'Conveyor belt care system' turfing out young people at 18
Young people who are in the care system and turn 18 are turfed out on to a "conveyor belt" to be housed, a conference heard yesterday.
Dillon Nolan (24), a May- nooth University student living in Clondalkin, told the annual Focus Ireland conference of his own experiences as a child in the care system.
He said that when he turned 18, he was expected to "grow up overnight" and immediately move into his own home.
Because of this, he said he was in danger of becoming homeless during that time.
"We had a YMCA locally and I planned to go there and sudd- enly it closed down and I was at risk of homelessness," he told the Herald.
"That's the decision I was faced with, where they say, 'We don't know where the end result is but you have to move out, you're 18, now you're an adult and you have to leave'.
"When I went through it, it felt like I was on this conveyor belt."
Mr Nolan had turned 18 in September and had just started sixth year at secondary school. He was due to move out on his own the following January.
"But it was January of the Leaving Cert, so I was just going to rental viewings because we didn't know where I was going to go while I was in school," he said.
He then had to scour lettings adverts for accommodation.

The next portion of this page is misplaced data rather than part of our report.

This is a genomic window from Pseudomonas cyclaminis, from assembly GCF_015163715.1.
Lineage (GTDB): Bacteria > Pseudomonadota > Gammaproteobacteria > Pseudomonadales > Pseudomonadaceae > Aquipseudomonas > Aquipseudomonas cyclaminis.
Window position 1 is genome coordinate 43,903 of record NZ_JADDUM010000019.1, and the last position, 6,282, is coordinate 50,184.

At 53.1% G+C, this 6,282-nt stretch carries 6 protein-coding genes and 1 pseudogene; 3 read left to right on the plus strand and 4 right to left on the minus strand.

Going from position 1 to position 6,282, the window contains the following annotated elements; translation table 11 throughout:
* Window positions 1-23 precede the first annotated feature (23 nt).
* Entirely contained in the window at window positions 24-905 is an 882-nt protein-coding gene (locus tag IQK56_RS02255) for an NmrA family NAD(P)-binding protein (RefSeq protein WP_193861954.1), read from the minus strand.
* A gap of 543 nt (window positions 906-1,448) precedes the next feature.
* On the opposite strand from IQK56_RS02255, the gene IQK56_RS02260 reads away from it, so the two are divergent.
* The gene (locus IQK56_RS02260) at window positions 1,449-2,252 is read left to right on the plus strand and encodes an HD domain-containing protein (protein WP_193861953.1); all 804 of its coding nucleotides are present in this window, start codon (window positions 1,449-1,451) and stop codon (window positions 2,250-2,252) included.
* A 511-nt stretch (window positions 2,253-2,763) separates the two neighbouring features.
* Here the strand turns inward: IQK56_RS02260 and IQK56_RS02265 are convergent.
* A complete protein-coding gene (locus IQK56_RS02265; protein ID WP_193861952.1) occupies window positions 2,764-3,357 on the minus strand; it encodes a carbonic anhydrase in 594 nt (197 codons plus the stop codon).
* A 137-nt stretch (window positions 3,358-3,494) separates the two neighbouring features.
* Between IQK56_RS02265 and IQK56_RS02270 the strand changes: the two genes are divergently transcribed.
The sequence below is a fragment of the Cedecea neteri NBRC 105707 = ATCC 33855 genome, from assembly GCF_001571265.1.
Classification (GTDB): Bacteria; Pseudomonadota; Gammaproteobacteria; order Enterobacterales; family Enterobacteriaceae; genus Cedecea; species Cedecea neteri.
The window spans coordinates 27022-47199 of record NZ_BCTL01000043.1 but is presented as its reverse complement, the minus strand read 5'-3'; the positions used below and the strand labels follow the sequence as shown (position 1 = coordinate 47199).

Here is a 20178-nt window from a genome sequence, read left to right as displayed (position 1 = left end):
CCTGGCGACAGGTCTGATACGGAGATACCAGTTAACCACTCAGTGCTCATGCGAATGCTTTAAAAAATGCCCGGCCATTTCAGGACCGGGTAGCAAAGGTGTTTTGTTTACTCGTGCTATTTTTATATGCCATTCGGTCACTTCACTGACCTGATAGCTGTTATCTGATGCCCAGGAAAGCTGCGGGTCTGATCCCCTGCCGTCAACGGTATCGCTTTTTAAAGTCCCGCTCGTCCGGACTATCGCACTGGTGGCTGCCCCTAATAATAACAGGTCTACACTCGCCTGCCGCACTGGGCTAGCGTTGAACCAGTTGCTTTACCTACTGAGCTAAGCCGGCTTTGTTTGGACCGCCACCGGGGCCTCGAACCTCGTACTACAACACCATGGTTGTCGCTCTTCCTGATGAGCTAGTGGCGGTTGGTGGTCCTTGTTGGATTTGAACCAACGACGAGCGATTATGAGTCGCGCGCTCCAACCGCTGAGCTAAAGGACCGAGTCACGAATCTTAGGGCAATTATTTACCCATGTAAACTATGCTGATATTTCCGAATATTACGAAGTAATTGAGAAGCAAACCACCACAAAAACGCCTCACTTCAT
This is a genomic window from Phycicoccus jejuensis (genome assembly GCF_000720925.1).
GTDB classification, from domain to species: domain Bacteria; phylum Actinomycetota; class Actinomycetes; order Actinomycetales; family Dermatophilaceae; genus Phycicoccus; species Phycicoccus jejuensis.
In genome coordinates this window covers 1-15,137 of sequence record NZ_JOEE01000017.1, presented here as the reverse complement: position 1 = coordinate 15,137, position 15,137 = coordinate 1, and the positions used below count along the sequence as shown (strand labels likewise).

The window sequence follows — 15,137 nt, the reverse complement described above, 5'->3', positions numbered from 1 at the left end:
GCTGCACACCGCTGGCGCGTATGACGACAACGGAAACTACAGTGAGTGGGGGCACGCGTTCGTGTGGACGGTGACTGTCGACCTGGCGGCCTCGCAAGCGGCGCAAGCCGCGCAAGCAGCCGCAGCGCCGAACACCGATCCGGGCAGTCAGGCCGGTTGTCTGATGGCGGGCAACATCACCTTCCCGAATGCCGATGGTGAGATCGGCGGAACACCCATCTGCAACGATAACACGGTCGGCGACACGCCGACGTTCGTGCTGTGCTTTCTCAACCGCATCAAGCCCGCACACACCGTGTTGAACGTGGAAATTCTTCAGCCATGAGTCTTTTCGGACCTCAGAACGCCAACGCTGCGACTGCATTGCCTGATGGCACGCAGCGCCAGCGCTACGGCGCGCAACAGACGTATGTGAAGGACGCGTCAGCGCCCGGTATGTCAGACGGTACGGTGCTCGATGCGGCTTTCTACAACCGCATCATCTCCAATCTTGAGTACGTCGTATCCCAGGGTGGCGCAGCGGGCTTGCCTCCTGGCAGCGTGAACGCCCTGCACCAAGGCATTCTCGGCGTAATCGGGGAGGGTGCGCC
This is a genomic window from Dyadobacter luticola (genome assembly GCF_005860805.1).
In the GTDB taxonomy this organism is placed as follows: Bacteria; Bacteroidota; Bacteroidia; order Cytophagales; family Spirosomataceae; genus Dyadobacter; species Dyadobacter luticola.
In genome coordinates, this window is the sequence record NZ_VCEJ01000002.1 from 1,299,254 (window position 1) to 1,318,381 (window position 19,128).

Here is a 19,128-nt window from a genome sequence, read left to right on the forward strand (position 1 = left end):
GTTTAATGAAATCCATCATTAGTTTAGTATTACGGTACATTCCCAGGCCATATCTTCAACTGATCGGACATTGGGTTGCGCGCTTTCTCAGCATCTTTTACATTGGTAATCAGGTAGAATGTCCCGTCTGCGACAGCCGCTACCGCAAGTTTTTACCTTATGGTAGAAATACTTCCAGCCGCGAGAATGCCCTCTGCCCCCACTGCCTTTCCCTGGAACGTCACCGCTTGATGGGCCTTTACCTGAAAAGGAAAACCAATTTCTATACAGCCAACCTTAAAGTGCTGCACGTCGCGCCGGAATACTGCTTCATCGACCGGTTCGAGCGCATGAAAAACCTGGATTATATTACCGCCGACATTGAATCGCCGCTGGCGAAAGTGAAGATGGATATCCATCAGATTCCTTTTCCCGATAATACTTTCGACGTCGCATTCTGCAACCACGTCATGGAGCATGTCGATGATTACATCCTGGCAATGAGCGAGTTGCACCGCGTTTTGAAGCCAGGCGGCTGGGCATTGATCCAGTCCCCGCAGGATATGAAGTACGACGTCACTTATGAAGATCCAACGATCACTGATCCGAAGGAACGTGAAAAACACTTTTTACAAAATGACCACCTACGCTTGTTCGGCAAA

"I had to learn how to keep records, how to budget while also having to make room for maths homework, history homework," he said.
"Which is more important - school or getting a home? I don't think that's fair for any young person."
Mr Nolan was housed through Focus Ireland, but he acknowledged that not everyone is as lucky.
"I had an aftercare worker and amazing staff in my house who were brilliant and really, really tried," he said.
"But for me to have all of that support and to still be at risk of homelessness - some people don't have after care or a social worker. How will they cope?
"Would you put your child in that position just because they turned 18? It's not fair just because they turned adult."
The conference heard young people aged 16 to 24 are six times more likely to be discriminated against by landlords.
The number of homeless 18 to 24-year-olds has more than doubled since 2014, with 910 now homeless, a 110pc increase from 435 in August 2014.
Young people are also "at the brunt" of the homelessness crisis, and Focus Ireland has urged the Government to develop a youth homelessness strategy.
"Young adults are most likely to bunk with friends and extended family to keep a roof over their heads," said the charity's chief Pat Dennigan.
He said youth homelessness needs to be seen as a matter of "great urgency".